Skip Navigation
Oklahoma State University

Political Science class hosts mock election for elementary students

Wednesday, November 14, 2018

Political Science class hosts mock election for elementary students

Jeanette Mendez fondly remembers voting in mock elections while she was in elementary school. In 2011, when she was head of the OSU Department of Political Science, she was disappointed to learn that her children, Gwendolyn and Elias, would not have that experience at Stillwater’s Sangre Ridge Elementary School. So, she decided to do something about it.

She reached out to the school, which gladly granted permission for one of Mendez’s classes to teach the children about elections, including facilitating a mock vote.

“I wanted to bring something I was doing at work to share with my kids,” said Mendez, now the interim dean of the College of Arts and Sciences. “It was also a nice way to engage with the community, and we’ve been doing it ever since.”

Mendez’s classes have facilitated mock elections every two years for the Sangre Ridge students, who have voted for two U.S. presidents (2012 and 2016) and two Oklahoma governors (2014 and 2018).

On Nov. 5, the children cast 536 ballots, with Kevin Stitt beating Drew Edmondson, 55 percent to 45 percent. It was very similar to the actual statewide election results the next day, when Stitt beat Edmondson, 54 percent to 42 percent, to win the governorship.

Voting square
Korbin Bauer, a multimedia journalism major and political science minor from Owasso, said working with the kids was a lot of fun.

“We went into the classrooms (Nov. 2) and presented to the kids about the importance of voting,” Bauer said. “We also gave them some of the basics about the two candidates — this is the Republican, this is the Democrat; one was a businessman, one was the attorney general; one is a lot younger, one is a lot older — things along those lines.”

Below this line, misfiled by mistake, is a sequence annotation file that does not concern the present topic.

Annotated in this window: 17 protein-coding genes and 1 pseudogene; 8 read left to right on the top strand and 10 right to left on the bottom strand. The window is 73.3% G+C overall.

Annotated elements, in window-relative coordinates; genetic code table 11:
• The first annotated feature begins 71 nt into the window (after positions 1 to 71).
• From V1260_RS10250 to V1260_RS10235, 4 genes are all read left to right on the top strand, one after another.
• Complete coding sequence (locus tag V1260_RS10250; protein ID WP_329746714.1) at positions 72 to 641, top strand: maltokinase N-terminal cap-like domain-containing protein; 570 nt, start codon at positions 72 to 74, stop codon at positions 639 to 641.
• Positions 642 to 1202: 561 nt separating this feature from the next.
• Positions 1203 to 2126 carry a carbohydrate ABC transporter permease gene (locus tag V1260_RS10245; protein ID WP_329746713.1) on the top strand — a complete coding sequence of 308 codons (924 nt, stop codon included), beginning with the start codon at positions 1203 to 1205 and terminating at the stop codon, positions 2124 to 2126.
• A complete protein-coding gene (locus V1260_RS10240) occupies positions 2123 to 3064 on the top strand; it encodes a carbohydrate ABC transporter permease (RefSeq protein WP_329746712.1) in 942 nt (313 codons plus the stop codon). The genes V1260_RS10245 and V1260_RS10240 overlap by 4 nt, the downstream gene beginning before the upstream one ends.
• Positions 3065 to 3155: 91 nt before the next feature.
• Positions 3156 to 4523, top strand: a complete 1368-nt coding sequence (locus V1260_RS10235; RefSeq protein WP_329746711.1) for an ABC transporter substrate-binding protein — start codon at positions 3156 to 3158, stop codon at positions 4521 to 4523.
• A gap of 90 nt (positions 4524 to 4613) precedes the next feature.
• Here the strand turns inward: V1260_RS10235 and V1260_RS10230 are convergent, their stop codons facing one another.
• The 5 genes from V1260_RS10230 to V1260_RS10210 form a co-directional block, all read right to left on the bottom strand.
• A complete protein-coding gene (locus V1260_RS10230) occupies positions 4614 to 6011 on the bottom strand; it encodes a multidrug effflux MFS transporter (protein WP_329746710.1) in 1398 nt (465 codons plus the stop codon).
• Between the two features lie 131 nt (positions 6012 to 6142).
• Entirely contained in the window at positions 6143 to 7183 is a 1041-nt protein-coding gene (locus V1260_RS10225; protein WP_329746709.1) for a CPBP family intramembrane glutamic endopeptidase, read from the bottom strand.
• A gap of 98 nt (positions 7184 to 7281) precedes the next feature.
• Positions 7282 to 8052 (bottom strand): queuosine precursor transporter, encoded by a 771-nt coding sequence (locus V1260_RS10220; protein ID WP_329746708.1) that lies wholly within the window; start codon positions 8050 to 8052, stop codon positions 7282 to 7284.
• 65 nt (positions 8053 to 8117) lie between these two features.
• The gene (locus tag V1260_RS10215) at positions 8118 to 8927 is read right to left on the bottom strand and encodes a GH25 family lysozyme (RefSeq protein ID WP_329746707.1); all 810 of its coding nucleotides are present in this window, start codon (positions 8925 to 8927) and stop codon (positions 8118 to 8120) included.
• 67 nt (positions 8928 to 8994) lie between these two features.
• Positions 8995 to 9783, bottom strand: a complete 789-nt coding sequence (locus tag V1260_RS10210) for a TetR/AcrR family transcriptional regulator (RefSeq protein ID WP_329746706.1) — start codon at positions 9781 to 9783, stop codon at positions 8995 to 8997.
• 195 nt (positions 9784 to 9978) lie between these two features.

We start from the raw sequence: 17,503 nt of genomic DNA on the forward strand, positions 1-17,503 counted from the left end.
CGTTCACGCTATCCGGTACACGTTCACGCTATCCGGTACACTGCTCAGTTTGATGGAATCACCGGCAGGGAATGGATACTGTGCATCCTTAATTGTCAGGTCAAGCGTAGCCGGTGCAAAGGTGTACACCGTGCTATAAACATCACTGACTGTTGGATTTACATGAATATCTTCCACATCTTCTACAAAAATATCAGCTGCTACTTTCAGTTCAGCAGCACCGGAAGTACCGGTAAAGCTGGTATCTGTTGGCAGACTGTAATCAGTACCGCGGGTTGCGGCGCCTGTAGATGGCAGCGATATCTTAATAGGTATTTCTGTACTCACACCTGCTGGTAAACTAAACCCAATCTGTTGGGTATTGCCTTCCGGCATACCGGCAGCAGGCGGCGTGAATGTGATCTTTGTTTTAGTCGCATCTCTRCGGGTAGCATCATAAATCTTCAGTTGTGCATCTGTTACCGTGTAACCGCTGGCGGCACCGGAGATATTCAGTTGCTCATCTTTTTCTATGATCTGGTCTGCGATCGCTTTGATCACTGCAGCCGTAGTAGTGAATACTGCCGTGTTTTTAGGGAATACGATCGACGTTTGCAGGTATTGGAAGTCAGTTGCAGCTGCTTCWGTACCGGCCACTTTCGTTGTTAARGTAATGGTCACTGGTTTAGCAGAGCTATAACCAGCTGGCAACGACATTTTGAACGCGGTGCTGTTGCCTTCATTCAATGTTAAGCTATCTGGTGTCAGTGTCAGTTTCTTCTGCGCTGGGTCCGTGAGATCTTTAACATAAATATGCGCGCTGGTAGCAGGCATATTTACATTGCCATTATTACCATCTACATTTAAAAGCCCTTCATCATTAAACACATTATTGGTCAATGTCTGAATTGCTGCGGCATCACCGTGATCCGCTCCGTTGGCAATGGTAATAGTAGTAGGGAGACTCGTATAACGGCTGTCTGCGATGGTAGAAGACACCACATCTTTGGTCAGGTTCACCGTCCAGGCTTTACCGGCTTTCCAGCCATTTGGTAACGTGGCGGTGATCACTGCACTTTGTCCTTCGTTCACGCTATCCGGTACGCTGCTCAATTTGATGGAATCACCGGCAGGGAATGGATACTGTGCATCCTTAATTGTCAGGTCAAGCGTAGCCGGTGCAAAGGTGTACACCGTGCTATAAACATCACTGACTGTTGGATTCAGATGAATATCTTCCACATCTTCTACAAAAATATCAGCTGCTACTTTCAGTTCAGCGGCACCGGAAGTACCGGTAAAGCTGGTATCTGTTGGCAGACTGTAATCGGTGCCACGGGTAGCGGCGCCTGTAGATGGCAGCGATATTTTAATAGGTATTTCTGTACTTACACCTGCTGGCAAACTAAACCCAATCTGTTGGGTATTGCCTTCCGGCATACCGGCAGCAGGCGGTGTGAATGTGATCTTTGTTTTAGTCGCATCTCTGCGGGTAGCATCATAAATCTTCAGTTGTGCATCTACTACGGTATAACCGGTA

Patrick Steichen, a mechanical engineering major and political science minor from Tulsa, called it “a cool opportunity to give back.”

“We see these kids excited about politics and knowing that they can be a part of the process,” Steichen said. “A big part of what we do here at OSU is fulfill our land-grant mission through community outreach.”

Steichen added, “Doing this has definitely solidified that I will be voting. If I’m going to tell a first-grader to vote, I sure as heck should vote myself.”

Sandy Crocker is a third-grade teacher and the mother of a fourth-grader, Jayden, at Sangre Ridge. She sees a lot of value in the partnership between the elementary school and the university.

“The kids learned a lot about government about the election process,” Crocker said. “A lot of them were asking how they could vote, since they aren’t 18 yet. I was impressed that they picked up on that from the lessons the previous week.”

Crocker added, “We really appreciate that OSU is willing to come into the schools and do things like this. It’s important for the kids to see students and professors from the university come in and talk about what is going on in their classes. My students thought that was pretty neat, and they always like hearing about a topic from someone who isn’t their teacher every day.”

While every Sangre Ridge student had the opportunity to vote, there were also different applied activities for the various grades, such as making campaign buttons and posters or writing about what each of the kids would do if they were elected governor. The Gifted and Talented students even participated in debates, including using perception-analyzer dials to score them.

Mendez plans to continue putting together mock elections for Sangre Ridge students in the future, even though her son will be moving on to Stillwater Middle School.

“This is a really good partnership,” Mendez said. “It’s a way we can engage with the broader community. I’d like to see us doing more with our local schools.”

Article Tags:
blog comments powered by Disqus